From this new-found opportunity, the Morrows’ company was able to grow and open up offices in San Francisco, Hawaii, and Houston between 1974-1979. Their service areas marked most areas west of the Mississippi. During this expansion, they not only opened new offices, but also bought out existing competitors in Hawaii and San Francisco. This was also due to good timing, since those companies had existing rental fleets, and they wanted to leave the market. Both of the ventures in Hawaii and San Francisco had the same calculated risk of not having any committed contracts. In both cases, however, these risks were underlined by the aggressive marketing strategies and solid technical support which were responsible for the Morrows’ success.
In 1979 Morrow bought the North American franchise from Liebherr, making them exclusive distributors and importers of the Liebherr manufactured line of tower cranes. This joint venture of the union between Morrow and Liebherr basically ensured the maturity of their company. Their fleet had now grown to about 120 cranes and offices quickly developed throughout North America. In the 1980s, the new corporation grew rapidly into the international market with a total fleet of over 250 tower cranes. The previous key dates mentioned above are summarized in Figure 2.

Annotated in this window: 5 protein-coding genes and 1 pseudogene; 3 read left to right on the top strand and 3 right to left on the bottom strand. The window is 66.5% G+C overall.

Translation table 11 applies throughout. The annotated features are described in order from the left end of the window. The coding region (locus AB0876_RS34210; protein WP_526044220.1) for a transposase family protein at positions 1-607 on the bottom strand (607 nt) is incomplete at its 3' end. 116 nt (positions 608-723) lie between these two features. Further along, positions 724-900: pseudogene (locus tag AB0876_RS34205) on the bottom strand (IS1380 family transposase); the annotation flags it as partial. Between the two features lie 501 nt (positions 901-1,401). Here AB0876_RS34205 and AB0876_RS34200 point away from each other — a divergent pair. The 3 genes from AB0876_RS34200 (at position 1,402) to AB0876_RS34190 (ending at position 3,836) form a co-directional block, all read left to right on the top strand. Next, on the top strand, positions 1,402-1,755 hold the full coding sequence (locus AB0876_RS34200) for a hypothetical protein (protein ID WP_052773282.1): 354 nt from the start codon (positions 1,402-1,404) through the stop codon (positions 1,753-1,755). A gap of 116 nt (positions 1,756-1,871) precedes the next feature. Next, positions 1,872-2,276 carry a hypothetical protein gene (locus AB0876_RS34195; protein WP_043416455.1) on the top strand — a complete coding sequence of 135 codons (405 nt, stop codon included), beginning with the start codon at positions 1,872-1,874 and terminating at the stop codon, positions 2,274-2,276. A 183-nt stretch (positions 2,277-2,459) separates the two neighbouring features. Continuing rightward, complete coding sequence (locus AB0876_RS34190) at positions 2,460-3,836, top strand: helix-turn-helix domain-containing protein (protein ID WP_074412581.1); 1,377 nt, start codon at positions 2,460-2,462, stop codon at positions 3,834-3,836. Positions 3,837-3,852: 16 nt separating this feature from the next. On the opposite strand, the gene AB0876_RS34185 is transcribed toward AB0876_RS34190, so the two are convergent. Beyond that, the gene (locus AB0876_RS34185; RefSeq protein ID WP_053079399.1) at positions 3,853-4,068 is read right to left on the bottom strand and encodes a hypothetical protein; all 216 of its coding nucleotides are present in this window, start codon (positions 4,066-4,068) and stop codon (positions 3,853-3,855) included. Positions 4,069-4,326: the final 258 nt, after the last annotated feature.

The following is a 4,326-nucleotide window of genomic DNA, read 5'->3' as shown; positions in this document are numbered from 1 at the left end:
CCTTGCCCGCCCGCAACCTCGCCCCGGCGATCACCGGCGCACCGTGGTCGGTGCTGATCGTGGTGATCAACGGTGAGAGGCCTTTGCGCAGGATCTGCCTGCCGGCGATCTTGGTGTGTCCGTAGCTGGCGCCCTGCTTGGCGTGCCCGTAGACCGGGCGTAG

They are the world’s largest dealer for Liebherr, and the second largest overall dealer in the world. The other biggest player in their business operates in totally different markets such as Europe, the Middle East, and Africa; thus, even with no formal agreement between their two companies, there is no direct competition between them.
There are many reasons why the Morrows have made their opportunity so successful. They entered the market at the right time, with a niche product which doesn’t change much technologically. They founded their venture only a few years after the introduction of the tower crane into the North American market, and were able to change the status quo of the mobile diesel cranes being the standard machine.
The brothers leadership maintained in their field by providing customers with dedicated service and satisfaction, and a variety of options such as renting, leasing, buying, and buy-backs. By offering rental services, in addition to the standard sales approach, contractors and other crane users could lease a tower crane for a specific job requirement without having the high initial investment cost required by a purchase agreement.
They also had a mobile fleet in which they are able to coordinate supply and demand; for example, one day they could be in Chicago, and the next day they would be on flat beds being shipped to Florida. This led to the success of the major risk of acquiring these assets with no guaranteed commitment of service.
Overall, the Morrows had taken an opportunity which started as a two-man single tower crane business, into a successful, mature, global company. They took their small flourishing family operation, and with great determination, built it into the opportunity of a lifetime.
The three main resources that Richard and John used to start their venture were $10,000, a bank loan, and one crane. The $10,000 was acquired through the brothers’ grandma, the bank loan came from a local Commercial bank in Salem, OR and the crane was obtained from their father’s construction company. The Company today is held privately and has very limited investors. The only person that might be considered an investor was their grandma of which did not participate in the company’s decision making.